With governments around the world setting new targets around vehicle electrification and reducing the number of internal combustion engines on roads, electric vehicles sales numbers are going to skyrocket, says a new report.
Worldwide sales of electric vehicles in 2021 are estimated to reach 5.3 million units, predicts Frost & Sullivan. Furthermore, battery electric vehicles will lead the way with a market share of 66 per cent.
But it’s not just government targets that are leading the charge, Frost & Sullivan attributes growth to consumers increasingly preferring to go the electric vehicle route, as well as the increase in vehicle charging stations being installed. At the end of July, Canada announced more than 850 such stations across the country.
The sale of 5.3 million electric vehicles —battery electric and plug-in hybrids — means these vehicles will make up 6.1% of the passenger vehicle market, the firm noted in an announcement.
Tesla will be the brand leader while China will be the top country for sales and Europe the top region.
“Ambitious targets such as net-zero emissions by 2050 will continue to drive the proliferation of EVs despite the change in the driving behaviour of consumers resulting from the pandemic,” said Prajyot Sathe, Frost & Sullivan’s research manager in its mobility practice. “The global push toward electrification and fuel economy leads to ever-stringent emissions norms, which have resulted in some regions such as Europe already committing to internal combustion engine (ICE) bans, while others are working toward specific commitments.”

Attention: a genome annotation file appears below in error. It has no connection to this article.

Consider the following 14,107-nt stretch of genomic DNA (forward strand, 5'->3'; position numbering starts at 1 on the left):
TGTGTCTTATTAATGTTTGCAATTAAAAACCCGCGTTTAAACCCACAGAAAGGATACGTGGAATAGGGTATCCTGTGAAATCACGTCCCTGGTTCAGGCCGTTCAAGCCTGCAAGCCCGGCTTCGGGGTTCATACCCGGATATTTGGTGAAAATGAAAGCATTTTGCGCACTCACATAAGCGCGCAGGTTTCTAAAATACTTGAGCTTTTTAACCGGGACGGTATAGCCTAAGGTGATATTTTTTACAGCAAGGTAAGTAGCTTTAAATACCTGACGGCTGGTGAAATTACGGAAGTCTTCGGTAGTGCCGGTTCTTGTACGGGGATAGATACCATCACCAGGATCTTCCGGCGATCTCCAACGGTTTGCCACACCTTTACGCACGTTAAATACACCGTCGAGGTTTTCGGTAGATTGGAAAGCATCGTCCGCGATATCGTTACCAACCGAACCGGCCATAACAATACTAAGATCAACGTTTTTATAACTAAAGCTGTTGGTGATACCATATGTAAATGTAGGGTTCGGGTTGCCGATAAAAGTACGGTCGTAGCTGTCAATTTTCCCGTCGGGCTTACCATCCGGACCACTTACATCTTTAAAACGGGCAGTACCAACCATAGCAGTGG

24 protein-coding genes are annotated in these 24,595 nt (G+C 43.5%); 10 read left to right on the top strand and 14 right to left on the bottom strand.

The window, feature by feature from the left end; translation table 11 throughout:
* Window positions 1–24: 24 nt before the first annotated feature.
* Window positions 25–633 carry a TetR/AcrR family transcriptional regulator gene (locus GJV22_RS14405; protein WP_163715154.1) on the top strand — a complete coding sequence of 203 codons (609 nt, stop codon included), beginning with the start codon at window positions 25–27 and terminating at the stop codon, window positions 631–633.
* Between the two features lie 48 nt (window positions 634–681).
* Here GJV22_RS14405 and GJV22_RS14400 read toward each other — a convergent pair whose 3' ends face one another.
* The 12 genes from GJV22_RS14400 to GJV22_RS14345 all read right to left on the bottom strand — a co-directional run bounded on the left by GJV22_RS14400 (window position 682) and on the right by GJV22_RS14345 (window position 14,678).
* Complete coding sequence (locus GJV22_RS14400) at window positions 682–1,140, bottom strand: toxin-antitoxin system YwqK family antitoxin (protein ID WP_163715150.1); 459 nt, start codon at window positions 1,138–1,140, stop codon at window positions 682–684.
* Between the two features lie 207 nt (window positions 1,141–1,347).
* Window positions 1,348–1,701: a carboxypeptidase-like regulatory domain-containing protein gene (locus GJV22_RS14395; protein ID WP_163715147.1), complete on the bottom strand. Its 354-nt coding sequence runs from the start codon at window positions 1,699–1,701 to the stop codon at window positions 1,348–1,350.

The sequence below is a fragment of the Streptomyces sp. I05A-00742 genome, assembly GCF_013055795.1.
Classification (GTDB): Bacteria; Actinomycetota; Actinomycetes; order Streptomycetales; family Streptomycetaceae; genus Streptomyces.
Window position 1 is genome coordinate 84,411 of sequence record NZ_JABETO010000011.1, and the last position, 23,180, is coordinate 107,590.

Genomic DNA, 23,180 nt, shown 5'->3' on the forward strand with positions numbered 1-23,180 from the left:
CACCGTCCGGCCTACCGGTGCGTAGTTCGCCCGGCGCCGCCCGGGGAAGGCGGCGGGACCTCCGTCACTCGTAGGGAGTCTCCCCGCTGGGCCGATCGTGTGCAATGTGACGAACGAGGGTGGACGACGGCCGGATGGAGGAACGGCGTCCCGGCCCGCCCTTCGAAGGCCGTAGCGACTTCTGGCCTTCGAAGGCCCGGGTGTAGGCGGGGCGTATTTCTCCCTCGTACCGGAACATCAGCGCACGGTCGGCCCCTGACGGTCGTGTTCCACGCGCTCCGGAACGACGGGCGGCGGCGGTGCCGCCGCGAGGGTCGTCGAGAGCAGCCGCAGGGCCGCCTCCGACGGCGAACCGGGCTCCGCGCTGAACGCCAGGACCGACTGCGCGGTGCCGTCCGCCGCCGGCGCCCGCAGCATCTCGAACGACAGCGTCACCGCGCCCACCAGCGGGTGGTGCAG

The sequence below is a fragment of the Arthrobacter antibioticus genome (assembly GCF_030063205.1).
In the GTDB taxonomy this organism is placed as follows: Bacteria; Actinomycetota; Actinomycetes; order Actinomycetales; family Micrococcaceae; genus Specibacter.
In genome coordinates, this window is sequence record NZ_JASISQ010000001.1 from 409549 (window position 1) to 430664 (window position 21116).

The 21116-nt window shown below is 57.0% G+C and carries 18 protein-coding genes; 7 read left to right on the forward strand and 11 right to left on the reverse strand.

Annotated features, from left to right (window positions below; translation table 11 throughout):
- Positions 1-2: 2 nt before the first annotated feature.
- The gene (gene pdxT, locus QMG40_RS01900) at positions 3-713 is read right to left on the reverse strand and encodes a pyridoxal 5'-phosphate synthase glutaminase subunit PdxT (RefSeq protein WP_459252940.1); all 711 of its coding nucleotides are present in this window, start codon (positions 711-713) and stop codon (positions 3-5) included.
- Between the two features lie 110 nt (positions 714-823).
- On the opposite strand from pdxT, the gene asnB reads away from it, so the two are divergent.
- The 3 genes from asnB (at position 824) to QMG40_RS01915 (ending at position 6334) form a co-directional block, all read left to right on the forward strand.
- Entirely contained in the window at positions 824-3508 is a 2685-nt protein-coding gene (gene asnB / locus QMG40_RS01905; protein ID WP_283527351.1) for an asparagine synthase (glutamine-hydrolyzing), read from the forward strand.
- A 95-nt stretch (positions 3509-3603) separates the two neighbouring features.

He also noted that original equipment manufacturers are working on extending the charging rates of vehicles through the introduction of new-generation lithium-ion battery technology. The would allow ultra-fast charging up to 400kW. The typical charging rate of an electric vehicle is currently twice the battery capacity — so a 50kW battery will have a 100kW charging rate.
“However, by 2025, the charging rate will increase to thrice the battery capacity due to technological advancements allowing a 100kWh battery pack to charge at 300 kW, which is called ultra-fast charging,” he explained.
Frost & Sullivan observed that electric vehicles will make up about 10-15% of the total overall passenger car segment by 2025.
I see the importance of EVs but nobody is talking about who controls the raw material supply or how long it will last. How long will the supply of raw materials last in the future? Manufacturers are already talking about the importance of recycling batteries so what will it be like in the future? Electric technology has a long way to go especially with vehicles used in the colder rust belt areas. I am in support of EVs when the manufacturers make better improvements to their functionality.